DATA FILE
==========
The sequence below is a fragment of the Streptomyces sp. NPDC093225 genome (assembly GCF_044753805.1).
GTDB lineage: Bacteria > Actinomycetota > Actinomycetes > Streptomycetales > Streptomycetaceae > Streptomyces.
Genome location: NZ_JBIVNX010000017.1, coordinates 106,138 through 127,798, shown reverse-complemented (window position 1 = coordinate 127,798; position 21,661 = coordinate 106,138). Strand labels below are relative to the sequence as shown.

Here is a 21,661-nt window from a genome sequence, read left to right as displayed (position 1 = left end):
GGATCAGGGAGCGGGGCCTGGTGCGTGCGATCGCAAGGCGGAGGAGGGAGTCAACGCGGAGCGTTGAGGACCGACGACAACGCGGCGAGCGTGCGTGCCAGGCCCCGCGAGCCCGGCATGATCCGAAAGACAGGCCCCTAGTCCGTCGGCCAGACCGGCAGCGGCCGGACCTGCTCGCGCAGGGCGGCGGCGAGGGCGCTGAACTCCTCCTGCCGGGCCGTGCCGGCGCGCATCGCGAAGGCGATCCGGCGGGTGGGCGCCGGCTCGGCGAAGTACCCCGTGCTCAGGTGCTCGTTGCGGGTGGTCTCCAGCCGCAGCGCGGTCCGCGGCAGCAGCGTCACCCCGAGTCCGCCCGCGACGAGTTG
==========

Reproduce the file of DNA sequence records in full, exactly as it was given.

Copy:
The sequence below is a fragment of the Streptomyces sp. NPDC093225 genome (assembly GCF_044753805.1).
GTDB lineage: Bacteria > Actinomycetota > Actinomycetes > Streptomycetales > Streptomycetaceae > Streptomyces.
Genome location: NZ_JBIVNX010000017.1, coordinates 106,138 through 127,798, shown reverse-complemented (window position 1 = coordinate 127,798; position 21,661 = coordinate 106,138). Strand labels below are relative to the sequence as shown.

Here is a 21,661-nt window from a genome sequence, read left to right as displayed (position 1 = left end):
GGATCAGGGAGCGGGGCCTGGTGCGTGCGATCGCAAGGCGGAGGAGGGAGTCAACGCGGAGCGTTGAGGACCGACGACAACGCGGCGAGCGTGCGTGCCAGGCCCCGCGAGCCCGGCATGATCCGAAAGACAGGCCCCTAGTCCGTCGGCCAGACCGGCAGCGGCCGGACCTGCTCGCGCAGGGCGGCGGCGAGGGCGCTGAACTCCTCCTGCCGGGCCGTGCCGGCGCGCATCGCGAAGGCGATCCGGCGGGTGGGCGCCGGCTCGGCGAAGTACCCCGTGCTCAGGTGCTCGTTGCGGGTGGTCTCCAGCCGCAGCGCGGTCCGCGGCAGCAGCGTCACCCCGAGTCCGCCCGCGACGAGTTG